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Ending commercial surrogacy in India: significance of the Surrogacy (Regulation) Bill, 2016

Olinda Timms

DOI: 10.20529/IJME.2018.019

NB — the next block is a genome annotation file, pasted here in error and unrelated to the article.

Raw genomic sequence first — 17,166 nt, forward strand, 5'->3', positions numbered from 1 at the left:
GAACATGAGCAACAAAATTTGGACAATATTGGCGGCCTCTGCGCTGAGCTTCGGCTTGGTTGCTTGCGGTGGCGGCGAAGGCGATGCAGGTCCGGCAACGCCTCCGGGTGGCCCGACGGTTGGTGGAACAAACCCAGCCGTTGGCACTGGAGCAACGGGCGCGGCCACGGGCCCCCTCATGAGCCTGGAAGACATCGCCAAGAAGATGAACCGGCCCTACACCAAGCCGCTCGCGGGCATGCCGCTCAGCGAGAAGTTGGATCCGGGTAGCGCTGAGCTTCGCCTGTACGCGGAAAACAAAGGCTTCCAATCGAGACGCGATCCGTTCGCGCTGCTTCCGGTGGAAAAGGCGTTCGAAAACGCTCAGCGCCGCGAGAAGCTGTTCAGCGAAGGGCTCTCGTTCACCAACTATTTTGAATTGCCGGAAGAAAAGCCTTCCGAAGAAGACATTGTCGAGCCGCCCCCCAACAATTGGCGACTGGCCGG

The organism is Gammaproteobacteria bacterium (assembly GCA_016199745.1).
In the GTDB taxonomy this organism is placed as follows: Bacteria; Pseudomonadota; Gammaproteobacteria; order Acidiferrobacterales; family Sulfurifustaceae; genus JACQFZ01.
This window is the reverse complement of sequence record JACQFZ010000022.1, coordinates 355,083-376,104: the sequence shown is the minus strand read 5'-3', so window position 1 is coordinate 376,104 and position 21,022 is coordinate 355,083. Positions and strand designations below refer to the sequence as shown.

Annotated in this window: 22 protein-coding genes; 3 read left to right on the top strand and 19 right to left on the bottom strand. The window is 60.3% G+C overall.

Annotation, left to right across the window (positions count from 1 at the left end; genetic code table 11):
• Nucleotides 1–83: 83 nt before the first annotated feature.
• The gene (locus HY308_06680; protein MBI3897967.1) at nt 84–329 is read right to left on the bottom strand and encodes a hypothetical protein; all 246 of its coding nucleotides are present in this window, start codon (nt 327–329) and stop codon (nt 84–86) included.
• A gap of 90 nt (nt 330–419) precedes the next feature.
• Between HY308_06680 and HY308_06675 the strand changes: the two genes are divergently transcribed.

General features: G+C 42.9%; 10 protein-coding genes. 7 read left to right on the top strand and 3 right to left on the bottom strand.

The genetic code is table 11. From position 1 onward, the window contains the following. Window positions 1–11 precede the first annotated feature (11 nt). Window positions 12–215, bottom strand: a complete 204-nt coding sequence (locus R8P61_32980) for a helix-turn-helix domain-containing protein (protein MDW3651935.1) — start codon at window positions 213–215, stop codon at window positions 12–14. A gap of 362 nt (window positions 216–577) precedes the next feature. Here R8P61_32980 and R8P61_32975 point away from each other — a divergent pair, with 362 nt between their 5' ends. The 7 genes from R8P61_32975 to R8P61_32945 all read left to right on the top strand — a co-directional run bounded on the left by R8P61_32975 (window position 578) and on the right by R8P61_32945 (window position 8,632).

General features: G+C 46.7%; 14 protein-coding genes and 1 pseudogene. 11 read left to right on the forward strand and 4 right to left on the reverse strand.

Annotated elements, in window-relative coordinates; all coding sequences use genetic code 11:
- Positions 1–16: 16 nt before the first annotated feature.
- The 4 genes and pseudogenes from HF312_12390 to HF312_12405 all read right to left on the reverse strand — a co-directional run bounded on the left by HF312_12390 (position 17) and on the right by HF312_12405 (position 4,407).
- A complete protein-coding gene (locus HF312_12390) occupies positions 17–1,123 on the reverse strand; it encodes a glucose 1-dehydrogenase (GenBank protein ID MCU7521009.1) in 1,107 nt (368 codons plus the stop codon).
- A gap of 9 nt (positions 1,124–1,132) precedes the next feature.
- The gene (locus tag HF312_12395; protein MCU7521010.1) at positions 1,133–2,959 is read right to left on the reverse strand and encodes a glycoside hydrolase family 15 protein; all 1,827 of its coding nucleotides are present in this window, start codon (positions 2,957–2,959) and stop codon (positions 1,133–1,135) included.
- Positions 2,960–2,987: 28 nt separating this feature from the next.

The introduction of the Surrogacy (Regulation) Bill, 2016 into Parliament, in August 2016, was a much-awaited response to citizen voices and human rights groups calling for action in the unregulated area of commercial surrogacy arrangements. Both houses of Parliament have reviewed the Bill, and its fate was to be decided in the Winter Session of Parliament, 2017. It is still unclear whether the Bill will come up for decision in the Budget Session that will reconvene on March 5, 2018. The market for infertility treatments has attracted to India global clients seeking access to surrogates and procedures at lower costs. The Bill seeks to protect the rights of women and children at risk of exploitation and commodification as third parties in infertility treatments that use assisted reproductive technologies. Can commercial surrogacy be allowed in a country where injustice, inequalities, and poorly implemented laws place vulnerable women and children at risk? The proposed Bill could shut the door on commercial surrogacy arrangements in India and bring regulation into this sector of medical services.

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